A: It is no more or less safe than an asthmatic child using an inhaler or a diabetic child using insulin. Like all medications, ADHD medication can have side effects. However, just like a broken leg, diabetes or asthma, leaving ADHD untreated can have much worse consequences. It’s also worth knowing that medication is only recommended for young people as a third line treatment for severe cases where other treatment isn’t an option or has proved insufficient [11].

Q: How do we know people wont abuse the medication?

A: ADHD medication is often stigmatised because of the suspicion that people will abuse the medication, given that there is a market for it amongst college students in the US in particular. However:

  • ADHD medication is not addictive, whereas people with untreated ADHD are not only highly vulnerable to addiction, but also often end up resorting to using illegal drugs to self-medicate after discovering that these can help them to calm down and feel better.
  • Medicating for ADHD has been shown to reduce substance abuse.
  • It is extremely difficult to get hold of ADHD medications in the UK as they are ‘controlled drugs’ which means that they are very closely monitored. They’re only available to people with a diagnosis of ADHD and only supplied in small quantities so that the individual only ever has enough to get them through a few weeks before having to request a new prescription (you can’t get repeat prescriptions for controlled drugs). To collect their medication, individuals have to show identification, and there are a lot of rules about who can write the prescription and what the prescriber has to write. There are also rules about how the prescription can get from the prescriber to the pharmacy; prescriptions for controlled drugs can’t be sent electronically so need to be hand-delivered or posted directly to pharmacies with enough time for them to order in the medication from external suppliers and have it delivered. It’s actually quite ironic just how difficult and lengthy the process is given that people with ADHD struggle a lot with organisation and memory, making it much harder for them to manage their prescriptions in the first place.

Q: Is ADHD a mental health condition?

A: Yes. Sometimes people get confused and think it isn’t because it’s often referred to as a ‘neurodevelopmental disorder’. However, neurodevelopmental disorders are just one of lots of different types of disorders that can be mental health disorders.

Here is a list of some of the different types of mental health disorders:

  1. What are often called ‘serious and enduring mental disorders’ (including schizophrenia, psychotic disorders, bipolar affective disorder, depression with psychosis) in which the patient may hallucinate, hear things that aren’t there, find it hard to distinguish between what is and isn’t real, experience delusions, mania, or other forms of psychosis.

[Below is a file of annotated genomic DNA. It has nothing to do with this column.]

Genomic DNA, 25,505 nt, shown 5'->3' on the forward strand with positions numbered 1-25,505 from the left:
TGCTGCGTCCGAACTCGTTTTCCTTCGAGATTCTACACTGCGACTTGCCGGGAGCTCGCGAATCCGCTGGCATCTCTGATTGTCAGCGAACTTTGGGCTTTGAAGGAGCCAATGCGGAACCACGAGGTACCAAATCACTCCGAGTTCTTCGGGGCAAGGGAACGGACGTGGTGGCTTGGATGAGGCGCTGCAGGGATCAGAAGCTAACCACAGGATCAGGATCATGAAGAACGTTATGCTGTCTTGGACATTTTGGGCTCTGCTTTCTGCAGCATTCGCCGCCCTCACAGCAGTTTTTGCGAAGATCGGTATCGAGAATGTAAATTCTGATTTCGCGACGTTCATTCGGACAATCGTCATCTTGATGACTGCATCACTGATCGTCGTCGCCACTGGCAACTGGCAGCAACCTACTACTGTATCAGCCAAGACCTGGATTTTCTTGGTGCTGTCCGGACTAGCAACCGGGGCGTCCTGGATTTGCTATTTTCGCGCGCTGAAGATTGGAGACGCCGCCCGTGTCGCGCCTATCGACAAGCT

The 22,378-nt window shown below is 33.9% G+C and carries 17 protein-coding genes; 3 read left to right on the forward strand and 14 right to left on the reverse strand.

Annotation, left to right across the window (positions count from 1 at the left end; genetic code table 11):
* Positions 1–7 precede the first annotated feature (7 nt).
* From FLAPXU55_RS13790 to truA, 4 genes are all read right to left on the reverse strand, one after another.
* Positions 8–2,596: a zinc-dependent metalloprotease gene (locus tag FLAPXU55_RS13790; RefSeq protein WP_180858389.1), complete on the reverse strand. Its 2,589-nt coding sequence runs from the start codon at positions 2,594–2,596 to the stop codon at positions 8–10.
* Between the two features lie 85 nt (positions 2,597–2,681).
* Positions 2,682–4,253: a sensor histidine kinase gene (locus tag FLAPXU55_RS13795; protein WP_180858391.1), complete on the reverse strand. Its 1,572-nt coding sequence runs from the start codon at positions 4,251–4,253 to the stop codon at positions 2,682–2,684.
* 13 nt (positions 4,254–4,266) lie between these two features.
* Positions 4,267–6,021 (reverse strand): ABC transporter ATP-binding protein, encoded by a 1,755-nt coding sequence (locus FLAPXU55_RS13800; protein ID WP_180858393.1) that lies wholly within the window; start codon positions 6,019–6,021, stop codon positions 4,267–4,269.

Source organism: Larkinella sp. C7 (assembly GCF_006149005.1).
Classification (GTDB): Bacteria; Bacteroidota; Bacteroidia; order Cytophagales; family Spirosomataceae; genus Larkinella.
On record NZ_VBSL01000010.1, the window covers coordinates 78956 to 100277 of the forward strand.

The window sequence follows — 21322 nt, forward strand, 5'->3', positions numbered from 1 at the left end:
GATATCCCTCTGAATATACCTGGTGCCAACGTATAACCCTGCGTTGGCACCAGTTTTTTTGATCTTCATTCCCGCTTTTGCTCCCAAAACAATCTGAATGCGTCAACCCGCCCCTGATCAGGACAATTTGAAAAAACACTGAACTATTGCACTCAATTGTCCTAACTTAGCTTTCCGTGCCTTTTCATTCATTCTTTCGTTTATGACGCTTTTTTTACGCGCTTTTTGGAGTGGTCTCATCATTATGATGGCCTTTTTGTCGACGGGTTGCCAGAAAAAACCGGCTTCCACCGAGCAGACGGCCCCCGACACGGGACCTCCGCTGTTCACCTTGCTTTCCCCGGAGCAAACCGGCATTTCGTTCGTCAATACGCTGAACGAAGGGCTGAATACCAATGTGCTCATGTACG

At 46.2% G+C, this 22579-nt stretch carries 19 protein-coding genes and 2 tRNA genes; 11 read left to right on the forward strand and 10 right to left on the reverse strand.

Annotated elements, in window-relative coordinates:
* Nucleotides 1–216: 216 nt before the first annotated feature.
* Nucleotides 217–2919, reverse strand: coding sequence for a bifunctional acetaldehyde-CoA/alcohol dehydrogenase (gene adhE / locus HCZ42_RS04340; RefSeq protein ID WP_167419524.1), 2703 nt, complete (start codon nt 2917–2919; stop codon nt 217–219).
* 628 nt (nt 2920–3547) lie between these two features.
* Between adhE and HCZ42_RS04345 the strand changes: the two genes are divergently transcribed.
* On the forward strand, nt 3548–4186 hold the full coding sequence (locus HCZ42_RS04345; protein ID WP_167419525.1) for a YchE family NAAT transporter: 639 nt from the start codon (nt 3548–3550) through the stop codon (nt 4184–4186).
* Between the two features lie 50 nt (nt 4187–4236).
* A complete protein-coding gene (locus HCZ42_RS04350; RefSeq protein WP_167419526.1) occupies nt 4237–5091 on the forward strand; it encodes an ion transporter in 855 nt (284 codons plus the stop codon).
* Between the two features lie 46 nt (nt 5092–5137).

2. Emotional/neurotic disorders (including anxiety, non-psychotic depression, post-traumatic stress disorder (PTSD), obsessive–compulsive disorder).
  3. Eating disorders (including anorexia nervosa, bulimia nervosa, atypical eating disorder)
  4. Behavioural disorders (including conduct disorder, kleptomania, oppositional defiant disorder)
  5. Neurodevelopmental disorders (including autism spectrum disorder and ADHD)

It does get very confusing because disorders often fall under multiple categories. For example ADHD and eating disorders can both also fall under ‘behavioural disorders’. Or you could group depression, anxiety and bipolar disorders together as mood (‘affective’) disorders. But whatever subgroups they’re in, they all still count as mental health disorders.

Q: Isn’t ADHD a learning difficulty like dyslexia?

A: No. It is often grouped with specific learning difficulties (SpLD) because the impairment is often first spotted at school. It is very common for people with ADHD to have a SpLD such as dyspraxia or dyslexia, and ADHD does impair functions like concentration and planning that influence a child’s attainment at school in a similar way to these types of neurodiversity. However, ADHD also affects things like mood and behaviour and by definition must impair multiple areas of a person’s life, such as daily activities, social and family relationships and psychological and physical well-being [9], not just the education/employment part.

Q: Isn’t ADHD a behavioural disorder?

A: see ‘Is ADHD a mental health disorder’, above. ADHD does impact on behaviour but this is true of many mental health disorders such as those listed under ‘behavioural disorders’ as well as others like eating disorders and obsessive-compulsive disorders… and most other mental health disorders.

Q: Isn’t ADHD a developmental disorder?